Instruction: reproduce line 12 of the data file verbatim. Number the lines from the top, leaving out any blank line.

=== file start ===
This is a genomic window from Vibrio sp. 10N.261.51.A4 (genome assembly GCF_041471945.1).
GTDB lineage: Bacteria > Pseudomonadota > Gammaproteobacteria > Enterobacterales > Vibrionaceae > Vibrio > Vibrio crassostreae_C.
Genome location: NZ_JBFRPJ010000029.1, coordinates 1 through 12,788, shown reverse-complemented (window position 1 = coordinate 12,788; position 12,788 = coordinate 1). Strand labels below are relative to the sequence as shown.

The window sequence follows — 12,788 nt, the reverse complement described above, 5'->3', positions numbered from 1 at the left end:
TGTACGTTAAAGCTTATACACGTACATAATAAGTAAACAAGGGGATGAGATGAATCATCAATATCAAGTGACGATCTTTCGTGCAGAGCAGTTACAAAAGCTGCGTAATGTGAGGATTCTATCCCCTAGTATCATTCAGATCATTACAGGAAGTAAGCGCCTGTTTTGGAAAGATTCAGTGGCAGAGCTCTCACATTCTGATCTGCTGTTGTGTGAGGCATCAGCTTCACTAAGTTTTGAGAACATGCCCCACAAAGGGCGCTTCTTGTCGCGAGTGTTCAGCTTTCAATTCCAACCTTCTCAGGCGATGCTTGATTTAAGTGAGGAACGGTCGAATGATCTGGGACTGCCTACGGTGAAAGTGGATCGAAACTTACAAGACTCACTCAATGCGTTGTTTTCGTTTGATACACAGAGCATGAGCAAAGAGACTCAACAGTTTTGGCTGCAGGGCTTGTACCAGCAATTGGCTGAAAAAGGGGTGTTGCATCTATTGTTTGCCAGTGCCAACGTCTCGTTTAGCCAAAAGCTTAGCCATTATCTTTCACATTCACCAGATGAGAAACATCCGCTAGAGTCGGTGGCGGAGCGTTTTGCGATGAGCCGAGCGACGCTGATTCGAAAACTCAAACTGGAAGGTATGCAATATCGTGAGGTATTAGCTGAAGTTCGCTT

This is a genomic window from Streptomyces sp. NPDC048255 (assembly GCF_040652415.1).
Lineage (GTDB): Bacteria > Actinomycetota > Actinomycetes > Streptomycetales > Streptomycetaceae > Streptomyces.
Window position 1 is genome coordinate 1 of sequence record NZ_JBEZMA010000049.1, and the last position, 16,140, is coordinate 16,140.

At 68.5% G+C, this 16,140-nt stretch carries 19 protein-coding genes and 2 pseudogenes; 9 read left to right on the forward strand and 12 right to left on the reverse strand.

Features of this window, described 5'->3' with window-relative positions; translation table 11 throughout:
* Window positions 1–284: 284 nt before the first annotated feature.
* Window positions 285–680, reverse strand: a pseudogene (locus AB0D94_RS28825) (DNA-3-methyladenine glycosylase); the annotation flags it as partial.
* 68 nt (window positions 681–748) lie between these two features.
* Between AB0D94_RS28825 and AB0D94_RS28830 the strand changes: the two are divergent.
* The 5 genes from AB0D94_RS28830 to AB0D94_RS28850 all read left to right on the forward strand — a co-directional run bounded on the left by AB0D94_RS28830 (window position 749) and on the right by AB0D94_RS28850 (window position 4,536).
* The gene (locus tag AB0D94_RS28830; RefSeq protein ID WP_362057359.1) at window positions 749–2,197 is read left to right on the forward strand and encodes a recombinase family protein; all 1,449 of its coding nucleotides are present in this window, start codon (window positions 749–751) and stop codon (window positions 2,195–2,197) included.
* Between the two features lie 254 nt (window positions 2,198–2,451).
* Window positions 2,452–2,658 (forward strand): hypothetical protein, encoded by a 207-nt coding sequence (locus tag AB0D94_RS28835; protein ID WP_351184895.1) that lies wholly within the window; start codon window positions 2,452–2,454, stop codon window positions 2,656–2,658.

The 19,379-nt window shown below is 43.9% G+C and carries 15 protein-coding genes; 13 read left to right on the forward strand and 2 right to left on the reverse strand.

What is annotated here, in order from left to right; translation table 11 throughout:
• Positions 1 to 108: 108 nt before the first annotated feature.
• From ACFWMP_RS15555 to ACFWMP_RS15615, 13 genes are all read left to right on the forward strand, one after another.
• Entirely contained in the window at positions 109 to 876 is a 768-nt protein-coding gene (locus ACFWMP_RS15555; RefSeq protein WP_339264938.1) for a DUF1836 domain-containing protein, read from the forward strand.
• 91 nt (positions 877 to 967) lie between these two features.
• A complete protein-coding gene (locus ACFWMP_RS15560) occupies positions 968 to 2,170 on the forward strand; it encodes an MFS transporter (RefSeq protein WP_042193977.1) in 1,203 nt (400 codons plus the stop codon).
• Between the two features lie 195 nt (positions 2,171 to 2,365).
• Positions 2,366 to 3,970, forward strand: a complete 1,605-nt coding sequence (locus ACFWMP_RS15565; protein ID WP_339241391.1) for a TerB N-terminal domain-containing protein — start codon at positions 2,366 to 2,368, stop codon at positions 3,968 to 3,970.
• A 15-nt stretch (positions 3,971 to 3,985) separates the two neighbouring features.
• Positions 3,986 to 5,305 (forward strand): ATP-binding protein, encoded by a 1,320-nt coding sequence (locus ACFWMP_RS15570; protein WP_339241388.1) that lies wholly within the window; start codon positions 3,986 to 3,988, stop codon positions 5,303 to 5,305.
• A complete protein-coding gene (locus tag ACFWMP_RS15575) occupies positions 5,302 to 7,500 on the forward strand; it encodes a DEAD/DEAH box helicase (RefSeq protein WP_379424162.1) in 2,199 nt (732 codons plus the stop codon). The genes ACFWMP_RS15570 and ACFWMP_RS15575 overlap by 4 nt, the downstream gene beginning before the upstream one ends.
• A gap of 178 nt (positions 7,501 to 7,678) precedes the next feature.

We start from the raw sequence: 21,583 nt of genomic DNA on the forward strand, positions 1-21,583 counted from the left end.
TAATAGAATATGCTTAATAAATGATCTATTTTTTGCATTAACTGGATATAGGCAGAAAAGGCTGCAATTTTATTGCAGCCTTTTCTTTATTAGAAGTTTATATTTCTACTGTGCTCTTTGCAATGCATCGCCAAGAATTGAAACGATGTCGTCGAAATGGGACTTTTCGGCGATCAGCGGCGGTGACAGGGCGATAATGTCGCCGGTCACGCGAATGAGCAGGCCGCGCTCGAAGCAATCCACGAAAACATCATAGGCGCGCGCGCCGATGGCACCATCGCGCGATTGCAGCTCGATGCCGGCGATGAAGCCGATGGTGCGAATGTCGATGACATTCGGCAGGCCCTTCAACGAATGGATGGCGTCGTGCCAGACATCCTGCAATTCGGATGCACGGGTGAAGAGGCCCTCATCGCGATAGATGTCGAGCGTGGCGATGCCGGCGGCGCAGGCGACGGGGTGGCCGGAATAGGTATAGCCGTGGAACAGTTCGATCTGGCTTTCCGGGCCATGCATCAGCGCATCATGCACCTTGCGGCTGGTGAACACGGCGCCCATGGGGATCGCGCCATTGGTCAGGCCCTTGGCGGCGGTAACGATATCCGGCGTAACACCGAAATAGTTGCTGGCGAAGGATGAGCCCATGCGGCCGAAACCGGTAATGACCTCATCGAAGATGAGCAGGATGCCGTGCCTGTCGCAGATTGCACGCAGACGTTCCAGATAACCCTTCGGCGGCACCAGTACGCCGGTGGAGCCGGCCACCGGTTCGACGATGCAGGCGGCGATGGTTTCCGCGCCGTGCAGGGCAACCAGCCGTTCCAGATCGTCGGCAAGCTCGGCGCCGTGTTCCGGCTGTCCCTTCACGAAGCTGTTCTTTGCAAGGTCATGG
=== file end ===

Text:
* Window positions 285–680, reverse strand: a pseudogene (locus AB0D94_RS28825) (DNA-3-methyladenine glycosylase); the annotation flags it as partial.